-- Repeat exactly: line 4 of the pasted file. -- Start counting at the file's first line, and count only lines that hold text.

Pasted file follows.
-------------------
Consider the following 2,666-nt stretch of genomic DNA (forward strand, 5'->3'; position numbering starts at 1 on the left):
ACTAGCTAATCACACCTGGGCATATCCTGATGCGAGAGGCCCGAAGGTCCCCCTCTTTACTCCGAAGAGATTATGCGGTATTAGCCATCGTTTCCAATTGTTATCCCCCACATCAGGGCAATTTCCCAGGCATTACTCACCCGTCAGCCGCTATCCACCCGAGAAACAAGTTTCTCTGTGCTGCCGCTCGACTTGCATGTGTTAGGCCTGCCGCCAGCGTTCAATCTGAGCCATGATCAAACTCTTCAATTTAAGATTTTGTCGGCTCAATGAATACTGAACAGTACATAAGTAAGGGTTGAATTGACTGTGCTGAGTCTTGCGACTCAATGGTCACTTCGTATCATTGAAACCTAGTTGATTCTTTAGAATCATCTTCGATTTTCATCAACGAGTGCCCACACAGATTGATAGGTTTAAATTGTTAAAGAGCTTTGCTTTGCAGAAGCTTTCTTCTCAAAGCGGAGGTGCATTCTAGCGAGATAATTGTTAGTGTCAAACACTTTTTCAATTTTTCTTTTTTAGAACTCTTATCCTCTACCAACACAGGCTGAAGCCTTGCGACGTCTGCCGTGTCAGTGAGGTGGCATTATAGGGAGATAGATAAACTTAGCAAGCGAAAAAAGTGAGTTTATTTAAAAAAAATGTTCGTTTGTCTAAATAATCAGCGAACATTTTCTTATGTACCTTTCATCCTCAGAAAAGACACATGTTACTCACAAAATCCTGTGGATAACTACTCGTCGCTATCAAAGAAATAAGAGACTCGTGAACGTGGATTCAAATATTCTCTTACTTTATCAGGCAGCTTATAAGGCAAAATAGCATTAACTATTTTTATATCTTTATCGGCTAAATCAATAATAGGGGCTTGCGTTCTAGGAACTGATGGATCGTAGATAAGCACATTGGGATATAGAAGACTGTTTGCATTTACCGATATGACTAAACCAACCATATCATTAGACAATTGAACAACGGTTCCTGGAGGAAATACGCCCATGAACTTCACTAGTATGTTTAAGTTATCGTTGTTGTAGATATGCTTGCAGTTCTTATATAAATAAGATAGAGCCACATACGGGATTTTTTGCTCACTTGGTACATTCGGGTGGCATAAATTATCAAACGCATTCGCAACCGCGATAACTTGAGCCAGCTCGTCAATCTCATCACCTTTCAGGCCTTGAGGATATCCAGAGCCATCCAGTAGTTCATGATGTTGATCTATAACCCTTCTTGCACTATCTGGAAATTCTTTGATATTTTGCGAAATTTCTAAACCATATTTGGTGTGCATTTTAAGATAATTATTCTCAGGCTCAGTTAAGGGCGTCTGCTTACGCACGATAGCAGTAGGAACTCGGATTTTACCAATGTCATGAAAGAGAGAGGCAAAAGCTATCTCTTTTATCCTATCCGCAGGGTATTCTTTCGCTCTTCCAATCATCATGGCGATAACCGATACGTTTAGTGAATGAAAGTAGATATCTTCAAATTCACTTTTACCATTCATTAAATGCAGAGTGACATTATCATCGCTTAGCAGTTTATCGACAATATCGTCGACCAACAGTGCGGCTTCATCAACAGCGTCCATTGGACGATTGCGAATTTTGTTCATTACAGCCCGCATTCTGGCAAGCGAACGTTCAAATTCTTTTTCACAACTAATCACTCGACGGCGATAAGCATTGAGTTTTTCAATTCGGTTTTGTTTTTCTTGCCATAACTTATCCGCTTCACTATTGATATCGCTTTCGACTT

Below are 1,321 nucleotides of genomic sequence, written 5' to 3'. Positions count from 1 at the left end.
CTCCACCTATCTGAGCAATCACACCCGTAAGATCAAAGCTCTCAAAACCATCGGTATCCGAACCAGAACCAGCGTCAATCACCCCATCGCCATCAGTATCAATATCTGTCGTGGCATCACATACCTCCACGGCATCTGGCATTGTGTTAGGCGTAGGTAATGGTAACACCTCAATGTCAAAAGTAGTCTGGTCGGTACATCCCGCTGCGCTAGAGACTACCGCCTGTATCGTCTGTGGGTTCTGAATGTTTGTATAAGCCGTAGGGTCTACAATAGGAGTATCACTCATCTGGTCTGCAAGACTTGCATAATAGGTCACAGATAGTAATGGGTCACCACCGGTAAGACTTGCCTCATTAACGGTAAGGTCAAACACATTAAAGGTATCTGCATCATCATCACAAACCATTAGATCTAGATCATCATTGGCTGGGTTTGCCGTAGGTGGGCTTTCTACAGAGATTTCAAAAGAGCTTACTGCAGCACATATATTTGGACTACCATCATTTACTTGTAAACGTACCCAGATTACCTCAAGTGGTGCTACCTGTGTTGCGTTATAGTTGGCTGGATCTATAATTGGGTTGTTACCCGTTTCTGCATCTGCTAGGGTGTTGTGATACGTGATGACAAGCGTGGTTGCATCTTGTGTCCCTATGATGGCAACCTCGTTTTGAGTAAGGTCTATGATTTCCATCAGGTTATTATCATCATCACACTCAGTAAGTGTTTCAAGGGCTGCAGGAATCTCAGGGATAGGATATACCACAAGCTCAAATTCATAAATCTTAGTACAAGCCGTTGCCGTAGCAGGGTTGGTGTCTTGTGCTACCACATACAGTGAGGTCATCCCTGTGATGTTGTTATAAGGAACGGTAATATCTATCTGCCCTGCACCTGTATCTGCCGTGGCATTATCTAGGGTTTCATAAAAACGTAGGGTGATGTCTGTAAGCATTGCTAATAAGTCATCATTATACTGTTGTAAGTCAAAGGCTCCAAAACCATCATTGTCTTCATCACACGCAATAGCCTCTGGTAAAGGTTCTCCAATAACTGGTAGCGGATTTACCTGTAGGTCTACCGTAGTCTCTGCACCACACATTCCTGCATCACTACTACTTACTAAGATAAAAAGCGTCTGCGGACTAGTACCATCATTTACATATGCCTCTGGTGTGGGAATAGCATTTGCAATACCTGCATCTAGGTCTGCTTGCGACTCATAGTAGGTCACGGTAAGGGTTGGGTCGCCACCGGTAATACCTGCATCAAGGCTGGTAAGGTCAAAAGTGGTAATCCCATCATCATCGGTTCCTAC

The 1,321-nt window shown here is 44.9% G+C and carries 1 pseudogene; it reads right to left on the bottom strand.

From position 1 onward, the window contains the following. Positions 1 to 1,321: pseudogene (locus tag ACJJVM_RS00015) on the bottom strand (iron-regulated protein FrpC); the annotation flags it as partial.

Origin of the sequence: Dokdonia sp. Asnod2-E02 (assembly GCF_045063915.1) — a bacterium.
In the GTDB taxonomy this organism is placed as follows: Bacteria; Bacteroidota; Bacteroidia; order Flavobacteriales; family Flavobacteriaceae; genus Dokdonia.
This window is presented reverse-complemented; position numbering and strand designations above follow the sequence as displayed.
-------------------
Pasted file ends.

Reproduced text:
CTCCACCTATCTGAGCAATCACACCCGTAAGATCAAAGCTCTCAAAACCATCGGTATCCGAACCAGAACCAGCGTCAATCACCCCATCGCCATCAGTATCAATATCTGTCGTGGCATCACATACCTCCACGGCATCTGGCATTGTGTTAGGCGTAGGTAATGGTAACACCTCAATGTCAAAAGTAGTCTGGTCGGTACATCCCGCTGCGCTAGAGACTACCGCCTGTATCGTCTGTGGGTTCTGAATGTTTGTATAAGCCGTAGGGTCTACAATAGGAGTATCACTCATCTGGTCTGCAAGACTTGCATAATAGGTCACAGATAGTAATGGGTCACCACCGGTAAGACTTGCCTCATTAACGGTAAGGTCAAACACATTAAAGGTATCTGCATCATCATCACAAACCATTAGATCTAGATCATCATTGGCTGGGTTTGCCGTAGGTGGGCTTTCTACAGAGATTTCAAAAGAGCTTACTGCAGCACATATATTTGGACTACCATCATTTACTTGTAAACGTACCCAGATTACCTCAAGTGGTGCTACCTGTGTTGCGTTATAGTTGGCTGGATCTATAATTGGGTTGTTACCCGTTTCTGCATCTGCTAGGGTGTTGTGATACGTGATGACAAGCGTGGTTGCATCTTGTGTCCCTATGATGGCAACCTCGTTTTGAGTAAGGTCTATGATTTCCATCAGGTTATTATCATCATCACACTCAGTAAGTGTTTCAAGGGCTGCAGGAATCTCAGGGATAGGATATACCACAAGCTCAAATTCATAAATCTTAGTACAAGCCGTTGCCGTAGCAGGGTTGGTGTCTTGTGCTACCACATACAGTGAGGTCATCCCTGTGATGTTGTTATAAGGAACGGTAATATCTATCTGCCCTGCACCTGTATCTGCCGTGGCATTATCTAGGGTTTCATAAAAACGTAGGGTGATGTCTGTAAGCATTGCTAATAAGTCATCATTATACTGTTGTAAGTCAAAGGCTCCAAAACCATCATTGTCTTCATCACACGCAATAGCCTCTGGTAAAGGTTCTCCAATAACTGGTAGCGGATTTACCTGTAGGTCTACCGTAGTCTCTGCACCACACATTCCTGCATCACTACTACTTACTAAGATAAAAAGCGTCTGCGGACTAGTACCATCATTTACATATGCCTCTGGTGTGGGAATAGCATTTGCAATACCTGCATCTAGGTCTGCTTGCGACTCATAGTAGGTCACGGTAAGGGTTGGGTCGCCACCGGTAATACCTGCATCAAGGCTGGTAAGGTCAAAAGTGGTAATCCCATCATCATCGGTTCCTAC